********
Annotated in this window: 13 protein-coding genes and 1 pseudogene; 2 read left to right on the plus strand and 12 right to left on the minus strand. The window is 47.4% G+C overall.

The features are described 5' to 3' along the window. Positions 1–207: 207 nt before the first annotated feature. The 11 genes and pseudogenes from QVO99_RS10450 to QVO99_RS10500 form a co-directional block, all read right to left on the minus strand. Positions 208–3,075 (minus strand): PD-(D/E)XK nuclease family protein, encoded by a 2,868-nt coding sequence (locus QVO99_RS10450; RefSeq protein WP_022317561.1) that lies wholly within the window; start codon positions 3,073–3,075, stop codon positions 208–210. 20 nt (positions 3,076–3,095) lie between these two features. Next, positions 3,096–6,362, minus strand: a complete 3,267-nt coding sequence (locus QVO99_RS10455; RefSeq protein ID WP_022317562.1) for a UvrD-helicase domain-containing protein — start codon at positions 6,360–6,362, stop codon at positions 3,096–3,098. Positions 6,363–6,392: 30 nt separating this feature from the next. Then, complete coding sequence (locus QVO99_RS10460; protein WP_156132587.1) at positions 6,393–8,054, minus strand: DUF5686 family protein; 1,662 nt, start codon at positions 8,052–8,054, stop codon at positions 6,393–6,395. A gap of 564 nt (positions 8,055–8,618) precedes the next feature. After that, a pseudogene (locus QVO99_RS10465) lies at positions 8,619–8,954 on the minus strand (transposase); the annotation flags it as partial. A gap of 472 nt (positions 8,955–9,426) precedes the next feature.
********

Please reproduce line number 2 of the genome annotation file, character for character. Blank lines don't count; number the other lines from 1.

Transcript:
The features are described 5' to 3' along the window. Positions 1–207: 207 nt before the first annotated feature. The 11 genes and pseudogenes from QVO99_RS10450 to QVO99_RS10500 form a co-directional block, all read right to left on the minus strand. Positions 208–3,075 (minus strand): PD-(D/E)XK nuclease family protein, encoded by a 2,868-nt coding sequence (locus QVO99_RS10450; RefSeq protein WP_022317561.1) that lies wholly within the window; start codon positions 3,073–3,075, stop codon positions 208–210. 20 nt (positions 3,076–3,095) lie between these two features. Next, positions 3,096–6,362, minus strand: a complete 3,267-nt coding sequence (locus QVO99_RS10455; RefSeq protein ID WP_022317562.1) for a UvrD-helicase domain-containing protein — start codon at positions 6,360–6,362, stop codon at positions 3,096–3,098. Positions 6,363–6,392: 30 nt separating this feature from the next. Then, complete coding sequence (locus QVO99_RS10460; protein WP_156132587.1) at positions 6,393–8,054, minus strand: DUF5686 family protein; 1,662 nt, start codon at positions 8,052–8,054, stop codon at positions 6,393–6,395. A gap of 564 nt (positions 8,055–8,618) precedes the next feature. After that, a pseudogene (locus QVO99_RS10465) lies at positions 8,619–8,954 on the minus strand (transposase); the annotation flags it as partial. A gap of 472 nt (positions 8,955–9,426) precedes the next feature.